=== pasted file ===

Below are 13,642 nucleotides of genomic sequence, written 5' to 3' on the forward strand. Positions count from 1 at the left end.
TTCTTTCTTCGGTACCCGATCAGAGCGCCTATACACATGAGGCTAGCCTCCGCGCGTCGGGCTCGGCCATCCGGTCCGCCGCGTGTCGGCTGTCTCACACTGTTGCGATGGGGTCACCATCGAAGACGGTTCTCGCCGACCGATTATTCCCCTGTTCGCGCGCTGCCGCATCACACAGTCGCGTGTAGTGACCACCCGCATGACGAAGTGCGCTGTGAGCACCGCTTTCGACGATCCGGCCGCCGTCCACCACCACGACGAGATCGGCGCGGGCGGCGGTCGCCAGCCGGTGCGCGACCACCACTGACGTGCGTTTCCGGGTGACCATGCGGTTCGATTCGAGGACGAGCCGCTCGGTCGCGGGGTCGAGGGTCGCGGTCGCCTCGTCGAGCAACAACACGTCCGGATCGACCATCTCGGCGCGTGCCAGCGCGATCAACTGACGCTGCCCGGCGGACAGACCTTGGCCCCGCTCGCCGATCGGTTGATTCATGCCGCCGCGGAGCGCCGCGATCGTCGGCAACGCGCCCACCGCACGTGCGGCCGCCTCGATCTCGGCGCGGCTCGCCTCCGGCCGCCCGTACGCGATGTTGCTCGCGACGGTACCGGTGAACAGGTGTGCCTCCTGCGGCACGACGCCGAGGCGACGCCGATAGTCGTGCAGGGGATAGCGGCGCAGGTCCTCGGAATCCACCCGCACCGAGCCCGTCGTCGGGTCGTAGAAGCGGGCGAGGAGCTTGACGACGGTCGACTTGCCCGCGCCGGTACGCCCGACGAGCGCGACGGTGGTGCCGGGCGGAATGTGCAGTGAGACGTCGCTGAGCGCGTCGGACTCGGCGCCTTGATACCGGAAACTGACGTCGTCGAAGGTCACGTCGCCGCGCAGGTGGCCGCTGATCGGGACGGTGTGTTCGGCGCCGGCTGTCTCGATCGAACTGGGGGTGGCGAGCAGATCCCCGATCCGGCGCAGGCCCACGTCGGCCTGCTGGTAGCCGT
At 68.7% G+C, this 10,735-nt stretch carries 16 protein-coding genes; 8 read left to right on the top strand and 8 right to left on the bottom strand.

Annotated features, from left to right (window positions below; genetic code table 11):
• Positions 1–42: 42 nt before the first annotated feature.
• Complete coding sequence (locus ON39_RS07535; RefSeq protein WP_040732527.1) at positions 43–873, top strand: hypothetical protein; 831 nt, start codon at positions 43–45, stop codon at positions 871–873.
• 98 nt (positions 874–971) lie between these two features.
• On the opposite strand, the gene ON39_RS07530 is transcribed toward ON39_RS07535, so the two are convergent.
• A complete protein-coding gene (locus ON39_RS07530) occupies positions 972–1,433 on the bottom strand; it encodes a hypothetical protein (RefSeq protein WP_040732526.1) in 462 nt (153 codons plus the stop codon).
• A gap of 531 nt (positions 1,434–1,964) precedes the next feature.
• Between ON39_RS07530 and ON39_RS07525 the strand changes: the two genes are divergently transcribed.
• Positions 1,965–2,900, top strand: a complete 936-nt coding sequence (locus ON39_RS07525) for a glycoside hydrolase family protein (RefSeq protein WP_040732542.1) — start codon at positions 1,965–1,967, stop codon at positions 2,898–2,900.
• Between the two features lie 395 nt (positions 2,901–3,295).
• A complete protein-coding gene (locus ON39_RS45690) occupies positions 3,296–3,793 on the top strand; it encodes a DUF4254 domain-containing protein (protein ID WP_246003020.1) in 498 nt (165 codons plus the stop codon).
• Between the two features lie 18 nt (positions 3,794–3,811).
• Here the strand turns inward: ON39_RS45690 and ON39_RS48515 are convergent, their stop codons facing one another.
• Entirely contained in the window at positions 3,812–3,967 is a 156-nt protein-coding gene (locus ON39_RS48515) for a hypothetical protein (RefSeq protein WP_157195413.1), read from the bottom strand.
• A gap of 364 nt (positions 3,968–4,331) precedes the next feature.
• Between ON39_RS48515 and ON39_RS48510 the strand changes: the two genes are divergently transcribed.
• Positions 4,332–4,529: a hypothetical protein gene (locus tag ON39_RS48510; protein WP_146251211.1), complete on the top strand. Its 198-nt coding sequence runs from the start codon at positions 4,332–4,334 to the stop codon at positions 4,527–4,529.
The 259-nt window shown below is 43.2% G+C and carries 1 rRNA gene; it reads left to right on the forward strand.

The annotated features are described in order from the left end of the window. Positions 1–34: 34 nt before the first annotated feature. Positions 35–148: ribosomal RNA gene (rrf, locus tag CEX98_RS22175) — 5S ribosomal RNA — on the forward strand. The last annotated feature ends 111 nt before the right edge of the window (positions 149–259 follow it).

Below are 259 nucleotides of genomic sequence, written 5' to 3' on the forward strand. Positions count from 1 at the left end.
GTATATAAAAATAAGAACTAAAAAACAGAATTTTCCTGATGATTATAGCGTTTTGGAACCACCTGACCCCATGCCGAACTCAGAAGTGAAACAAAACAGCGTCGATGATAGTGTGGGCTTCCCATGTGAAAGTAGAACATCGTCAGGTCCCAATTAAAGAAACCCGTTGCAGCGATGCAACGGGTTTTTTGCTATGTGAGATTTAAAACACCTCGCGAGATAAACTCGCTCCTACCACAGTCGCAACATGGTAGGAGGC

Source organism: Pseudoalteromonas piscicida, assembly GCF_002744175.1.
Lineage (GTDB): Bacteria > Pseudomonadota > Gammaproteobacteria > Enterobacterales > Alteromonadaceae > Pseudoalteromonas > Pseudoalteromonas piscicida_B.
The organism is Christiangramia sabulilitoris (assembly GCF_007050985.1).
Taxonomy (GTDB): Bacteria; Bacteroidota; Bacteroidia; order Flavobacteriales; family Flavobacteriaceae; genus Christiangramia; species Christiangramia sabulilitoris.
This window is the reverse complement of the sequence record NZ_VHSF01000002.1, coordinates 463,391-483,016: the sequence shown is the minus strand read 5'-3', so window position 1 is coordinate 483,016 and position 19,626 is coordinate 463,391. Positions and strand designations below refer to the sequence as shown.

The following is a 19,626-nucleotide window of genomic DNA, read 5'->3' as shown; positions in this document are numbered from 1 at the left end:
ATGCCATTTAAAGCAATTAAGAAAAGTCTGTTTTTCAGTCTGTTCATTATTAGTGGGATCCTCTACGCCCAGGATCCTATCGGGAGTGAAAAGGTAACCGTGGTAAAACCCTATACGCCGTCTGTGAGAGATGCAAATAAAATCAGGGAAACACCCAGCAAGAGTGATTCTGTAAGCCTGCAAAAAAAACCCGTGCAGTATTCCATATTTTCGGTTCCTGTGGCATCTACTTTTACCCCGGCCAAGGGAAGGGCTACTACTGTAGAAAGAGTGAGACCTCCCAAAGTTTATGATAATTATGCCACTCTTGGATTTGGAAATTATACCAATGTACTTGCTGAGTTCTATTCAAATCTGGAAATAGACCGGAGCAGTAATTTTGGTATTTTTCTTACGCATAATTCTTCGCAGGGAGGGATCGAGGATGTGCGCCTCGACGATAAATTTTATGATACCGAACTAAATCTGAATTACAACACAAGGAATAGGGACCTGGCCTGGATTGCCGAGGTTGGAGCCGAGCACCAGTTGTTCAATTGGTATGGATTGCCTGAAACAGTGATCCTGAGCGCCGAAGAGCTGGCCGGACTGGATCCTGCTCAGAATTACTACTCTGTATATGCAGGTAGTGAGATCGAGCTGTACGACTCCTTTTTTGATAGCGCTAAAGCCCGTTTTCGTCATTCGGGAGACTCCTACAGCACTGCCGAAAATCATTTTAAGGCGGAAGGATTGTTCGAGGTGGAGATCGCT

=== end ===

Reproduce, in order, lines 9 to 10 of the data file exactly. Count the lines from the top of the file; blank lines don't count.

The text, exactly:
• A complete protein-coding gene (locus ON39_RS07530) occupies positions 972–1,433 on the bottom strand; it encodes a hypothetical protein (RefSeq protein WP_040732526.1) in 462 nt (153 codons plus the stop codon).
• A gap of 531 nt (positions 1,434–1,964) precedes the next feature.